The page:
The new Armory Show 1999 has just concluded its run at New York's historic 69th Regiment Armory at Lexington Avenue and 26th Street, Feb. 18-22. On the same spot, back in 1913, the original Armory show introduced European modernism to a cranky American public.
This time, 74 contemporary galleries set up shop, most of them from Manhattan but 11 from Germany, five from London and a smattering from other points east and west. The fair was organized by the same pack of Manhattan go-getters who founded the Gramercy International Art Fair four years ago in the eponymous hotel -- Colin De Land, Pat Hearn, Matthew Marks and Paul Morris. Finally, they managed to promote themselves out of those cramped furniture-clogged rooms and into a proper fair setting.
Interesting new works were plentiful. Deitch Projects had not one but two spectacular works on view. Lane Twitchell's This is the Place or In our Lovely Deseret (1999) is a giant snipped paper snowflake mounted on glass. A matrix of concentric, kaleidoscopic patterns that look like the dome of a mosque, every single shape is in fact an image or symbol from his Mormon upbringing, decipherable through a key he supplies with his work. The piece sold for $8,000 early on in the show.
Also at Deitch was Ghada Amer's Untitled (blanc/rouge no. 2) (1998), which sold for $5,000. Jeffrey Deitch called the work a painting "because it's read like one," but it's really embroidery on canvas. Using red thread, Amer loosely stitched two horizontal rows of images, alternating between a woman's face and a high-heel sandled foot. Between these two rows is a third row of embroidery, a set of five delicate, female hands. Excess thread hangs off the canvas, stringing the images together like dripping blood. Amer used to show with Annina Nosei, where her images tended to be more pornographic.
At Marianne Boesky was a pair of lithographs on Okwara paper by Sarah Sze, calledFar Site and Near Site (1999). From a distance they resemble delicate Chinese landscapes, with craggy hills and cherry blossoms weaving around the page. A closer look reveals an animated drawing of a chaotic, vertical assemblage of small, faceless men maneuvering around cars, hospital gurneys, beds, open rooms and the like, linked by narrow, precarious stairs and ramps -- a disorienting fever dream. The images are rather like a two-dimensional version of Sze's wiry, dangling installations. An edition of 25, the works were sold as a pair for $1,800 or singly for $1,000. Boesky had sold four sets by Sunday evening.
At Kohn Turner, one of two galleries at the fair from Los Angeles, Bruce Conner's inkblot drawings were getting a lot of attention. Inkblot Drawing (C), Nov. 21, 1993 includes at least 50 little Rorschach images arranged in rows like the space aliens in a video game. This work, priced at $7,000, was still available at last look, but a similar Conner drawing did sell for $10,000. Given the artist's retrospective coming up at the Walker Art Center in Minneapolis, the price almost seems a bargain.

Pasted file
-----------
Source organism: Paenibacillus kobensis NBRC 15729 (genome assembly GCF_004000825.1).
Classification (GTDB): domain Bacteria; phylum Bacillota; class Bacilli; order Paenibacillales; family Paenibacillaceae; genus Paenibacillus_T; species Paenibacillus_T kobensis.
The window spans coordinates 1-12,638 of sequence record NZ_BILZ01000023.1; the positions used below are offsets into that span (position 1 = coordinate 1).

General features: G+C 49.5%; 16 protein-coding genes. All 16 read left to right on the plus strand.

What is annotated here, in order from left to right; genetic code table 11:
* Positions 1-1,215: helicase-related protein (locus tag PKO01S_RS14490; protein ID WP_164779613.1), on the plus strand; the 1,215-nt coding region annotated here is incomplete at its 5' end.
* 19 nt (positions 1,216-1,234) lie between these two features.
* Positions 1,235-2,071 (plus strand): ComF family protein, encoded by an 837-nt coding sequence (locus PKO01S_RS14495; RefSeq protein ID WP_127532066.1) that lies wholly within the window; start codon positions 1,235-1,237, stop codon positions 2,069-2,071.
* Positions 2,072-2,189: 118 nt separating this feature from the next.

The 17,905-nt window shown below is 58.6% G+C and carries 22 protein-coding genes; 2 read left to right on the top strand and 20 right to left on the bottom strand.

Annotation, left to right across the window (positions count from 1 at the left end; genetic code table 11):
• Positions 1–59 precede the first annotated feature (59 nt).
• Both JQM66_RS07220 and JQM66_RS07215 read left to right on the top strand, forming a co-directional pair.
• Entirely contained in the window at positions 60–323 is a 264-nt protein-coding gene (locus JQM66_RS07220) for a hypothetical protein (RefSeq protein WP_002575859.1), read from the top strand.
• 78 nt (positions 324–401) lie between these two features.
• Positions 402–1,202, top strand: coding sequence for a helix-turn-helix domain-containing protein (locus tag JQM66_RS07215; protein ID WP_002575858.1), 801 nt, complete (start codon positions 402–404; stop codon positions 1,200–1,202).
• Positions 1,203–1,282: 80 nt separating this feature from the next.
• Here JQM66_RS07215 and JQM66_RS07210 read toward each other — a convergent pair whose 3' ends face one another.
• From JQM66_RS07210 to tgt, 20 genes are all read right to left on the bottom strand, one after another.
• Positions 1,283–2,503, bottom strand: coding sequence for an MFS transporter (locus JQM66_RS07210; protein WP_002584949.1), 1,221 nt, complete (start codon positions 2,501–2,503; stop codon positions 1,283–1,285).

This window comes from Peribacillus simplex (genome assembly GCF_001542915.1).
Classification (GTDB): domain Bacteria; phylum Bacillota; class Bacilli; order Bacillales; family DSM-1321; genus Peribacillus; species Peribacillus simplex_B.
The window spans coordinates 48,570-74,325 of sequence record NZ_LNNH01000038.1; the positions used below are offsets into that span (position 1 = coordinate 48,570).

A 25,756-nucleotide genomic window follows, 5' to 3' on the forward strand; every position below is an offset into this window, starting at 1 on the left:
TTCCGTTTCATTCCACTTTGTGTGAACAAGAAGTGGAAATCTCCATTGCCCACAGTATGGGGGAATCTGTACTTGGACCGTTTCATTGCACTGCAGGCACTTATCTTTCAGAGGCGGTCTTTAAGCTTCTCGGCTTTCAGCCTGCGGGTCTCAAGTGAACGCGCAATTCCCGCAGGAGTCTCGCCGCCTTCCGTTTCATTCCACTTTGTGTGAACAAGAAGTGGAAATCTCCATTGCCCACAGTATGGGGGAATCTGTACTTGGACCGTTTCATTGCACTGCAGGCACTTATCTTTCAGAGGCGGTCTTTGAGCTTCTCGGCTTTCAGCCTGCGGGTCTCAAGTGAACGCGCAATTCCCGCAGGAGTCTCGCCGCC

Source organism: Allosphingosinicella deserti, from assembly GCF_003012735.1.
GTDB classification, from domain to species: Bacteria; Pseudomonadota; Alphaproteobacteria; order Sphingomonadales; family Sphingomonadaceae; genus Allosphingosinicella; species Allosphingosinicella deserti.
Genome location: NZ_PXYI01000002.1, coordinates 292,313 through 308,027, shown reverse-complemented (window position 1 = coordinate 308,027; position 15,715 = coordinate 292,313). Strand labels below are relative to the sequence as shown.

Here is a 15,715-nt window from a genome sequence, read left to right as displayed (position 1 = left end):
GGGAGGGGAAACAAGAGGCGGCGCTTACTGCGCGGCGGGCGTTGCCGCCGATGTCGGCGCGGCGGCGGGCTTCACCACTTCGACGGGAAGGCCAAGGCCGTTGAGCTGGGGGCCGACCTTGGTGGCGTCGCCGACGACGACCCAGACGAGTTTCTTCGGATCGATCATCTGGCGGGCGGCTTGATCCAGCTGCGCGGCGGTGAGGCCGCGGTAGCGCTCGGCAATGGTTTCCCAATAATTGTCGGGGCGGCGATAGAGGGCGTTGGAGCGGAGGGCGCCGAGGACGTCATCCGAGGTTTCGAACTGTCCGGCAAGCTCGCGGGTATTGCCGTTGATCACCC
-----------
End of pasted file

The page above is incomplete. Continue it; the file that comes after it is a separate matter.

New York dealer Anton Kern was showing works on paper by Alessandro Pessoli, all called Untitled and priced between $500 and $900. My favorite was a small watercolor divided into four quadrants, each showing a rubbery little figure laboring with what appears to be metal tools and machinery amidst saturated colors and rusted tones. The setting looks polluted chemical and hostile, like the after effects of a nuclear war, but the colors beautifully melt together and the figure coyly poses for viewer. A little devil in a futuristic hell?
Holly Solomon was also showing little devils -- that is, Bullies by Virgil Marti. Covering the walls of her booth was neon-colored, velvet flocked wallpaper of 1970s yearbook photos of adolescent males, each within its own floral, baroque frame. The smirking, freckled boys immortalized forever in flowery bliss were irresistibly comic. The gallery refers to it as an "evolving multiple" and sells the paper for $250 a yard.
There was little at the Armory as old fashioned as abstract painting, but Jason Martin's pair of purple paintings at London's Lisson Gallery stood out all the same. As juicy and visceral as abstracts get, Regulator (1998), a pair of 120 cm. by 120 cm. monochromes, was made by horizontally dragging thick, slick dark purple paint with a rake-like tool across an aeroglam surface. Martin optically tweaks their surfaces so that they bend and fold -- even in the harsh light of the Armory. By Monday afternoon no one had bought the $20,000 set, despite the British artist's firmly established reputation as one of Charles Saatchi's new Sensations.
There was at least one "old timer" on hand, albeit with an interesting new work. Gerhard Richter's 128 Photos from a Painting (1998) at Marian Goodman is a grid of photos of black-and-white images of paint surfaces, a work that closes in on the chiaroscuro at play between the nooks and crannies of raw brushwork. Although each image is only a few square inches, the perspectives are vast, like aerial topography.
Finally, at 303 Gallery's space, Doug Aitken's 1998 photograph of the Pacific Ocean at night, titled Untitled (Oil Rigs Off Santa Barbara), provided a soothing elixir to bustle of the fair. The big (ca. 40 x 60 in.) photo is almost entirely black, with tiny oil rigs glowing orange in a row at the bottom. The first print from the edition of five was priced at $4,000, with each subsequent print going for $500 more. Two had been sold by Monday afternoon.
All in all, the vibe at the new Armory Show was good and a lot of work sold. If you didn't make it to the fair this time, maybe you'll have a chance again next year.
MEREDITH MENDELSOHN is associate editor of ArtNet Magazine.